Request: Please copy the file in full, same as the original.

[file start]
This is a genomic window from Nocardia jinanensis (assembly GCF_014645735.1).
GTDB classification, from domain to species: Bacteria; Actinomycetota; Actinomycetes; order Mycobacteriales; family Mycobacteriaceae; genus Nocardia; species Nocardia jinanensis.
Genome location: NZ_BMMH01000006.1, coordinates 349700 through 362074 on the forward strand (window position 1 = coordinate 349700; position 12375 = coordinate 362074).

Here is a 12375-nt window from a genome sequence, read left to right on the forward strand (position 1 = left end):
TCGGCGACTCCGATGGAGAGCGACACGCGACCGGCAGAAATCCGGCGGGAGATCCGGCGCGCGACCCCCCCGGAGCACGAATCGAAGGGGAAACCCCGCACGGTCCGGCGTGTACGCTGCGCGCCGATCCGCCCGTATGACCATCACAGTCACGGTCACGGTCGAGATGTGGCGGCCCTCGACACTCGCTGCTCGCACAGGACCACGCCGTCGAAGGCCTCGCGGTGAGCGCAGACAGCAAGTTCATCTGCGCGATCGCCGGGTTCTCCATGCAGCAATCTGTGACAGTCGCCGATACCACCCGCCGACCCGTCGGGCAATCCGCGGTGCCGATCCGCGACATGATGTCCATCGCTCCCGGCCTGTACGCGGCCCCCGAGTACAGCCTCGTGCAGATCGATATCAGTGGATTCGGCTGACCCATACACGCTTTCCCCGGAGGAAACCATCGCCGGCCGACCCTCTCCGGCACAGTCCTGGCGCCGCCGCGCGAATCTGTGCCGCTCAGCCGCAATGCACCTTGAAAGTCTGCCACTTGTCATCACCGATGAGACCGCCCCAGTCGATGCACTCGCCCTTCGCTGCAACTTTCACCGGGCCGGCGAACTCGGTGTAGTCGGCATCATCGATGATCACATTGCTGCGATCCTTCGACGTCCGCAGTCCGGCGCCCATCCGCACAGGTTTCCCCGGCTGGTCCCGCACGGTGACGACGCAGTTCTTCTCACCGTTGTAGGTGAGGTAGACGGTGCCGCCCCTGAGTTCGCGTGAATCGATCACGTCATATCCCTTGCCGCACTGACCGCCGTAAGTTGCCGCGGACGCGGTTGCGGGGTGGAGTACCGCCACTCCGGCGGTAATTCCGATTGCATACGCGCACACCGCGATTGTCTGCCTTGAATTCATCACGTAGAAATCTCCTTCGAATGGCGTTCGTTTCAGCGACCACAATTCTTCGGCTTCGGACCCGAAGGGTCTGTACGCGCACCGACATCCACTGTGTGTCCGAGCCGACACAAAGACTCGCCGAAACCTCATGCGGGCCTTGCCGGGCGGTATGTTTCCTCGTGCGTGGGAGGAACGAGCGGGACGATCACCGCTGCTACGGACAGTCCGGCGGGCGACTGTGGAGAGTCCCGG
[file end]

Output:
This is a genomic window from Nocardia jinanensis (assembly GCF_014645735.1).
GTDB classification, from domain to species: Bacteria; Actinomycetota; Actinomycetes; order Mycobacteriales; family Mycobacteriaceae; genus Nocardia; species Nocardia jinanensis.
Genome location: NZ_BMMH01000006.1, coordinates 349700 through 362074 on the forward strand (window position 1 = coordinate 349700; position 12375 = coordinate 362074).

Here is a 12375-nt window from a genome sequence, read left to right on the forward strand (position 1 = left end):
TCGGCGACTCCGATGGAGAGCGACACGCGACCGGCAGAAATCCGGCGGGAGATCCGGCGCGCGACCCCCCCGGAGCACGAATCGAAGGGGAAACCCCGCACGGTCCGGCGTGTACGCTGCGCGCCGATCCGCCCGTATGACCATCACAGTCACGGTCACGGTCGAGATGTGGCGGCCCTCGACACTCGCTGCTCGCACAGGACCACGCCGTCGAAGGCCTCGCGGTGAGCGCAGACAGCAAGTTCATCTGCGCGATCGCCGGGTTCTCCATGCAGCAATCTGTGACAGTCGCCGATACCACCCGCCGACCCGTCGGGCAATCCGCGGTGCCGATCCGCGACATGATGTCCATCGCTCCCGGCCTGTACGCGGCCCCCGAGTACAGCCTCGTGCAGATCGATATCAGTGGATTCGGCTGACCCATACACGCTTTCCCCGGAGGAAACCATCGCCGGCCGACCCTCTCCGGCACAGTCCTGGCGCCGCCGCGCGAATCTGTGCCGCTCAGCCGCAATGCACCTTGAAAGTCTGCCACTTGTCATCACCGATGAGACCGCCCCAGTCGATGCACTCGCCCTTCGCTGCAACTTTCACCGGGCCGGCGAACTCGGTGTAGTCGGCATCATCGATGATCACATTGCTGCGATCCTTCGACGTCCGCAGTCCGGCGCCCATCCGCACAGGTTTCCCCGGCTGGTCCCGCACGGTGACGACGCAGTTCTTCTCACCGTTGTAGGTGAGGTAGACGGTGCCGCCCCTGAGTTCGCGTGAATCGATCACGTCATATCCCTTGCCGCACTGACCGCCGTAAGTTGCCGCGGACGCGGTTGCGGGGTGGAGTACCGCCACTCCGGCGGTAATTCCGATTGCATACGCGCACACCGCGATTGTCTGCCTTGAATTCATCACGTAGAAATCTCCTTCGAATGGCGTTCGTTTCAGCGACCACAATTCTTCGGCTTCGGACCCGAAGGGTCTGTACGCGCACCGACATCCACTGTGTGTCCGAGCCGACACAAAGACTCGCCGAAACCTCATGCGGGCCTTGCCGGGCGGTATGTTTCCTCGTGCGTGGGAGGAACGAGCGGGACGATCACCGCTGCTACGGACAGTCCGGCGGGCGACTGTGGAGAGTCCCGG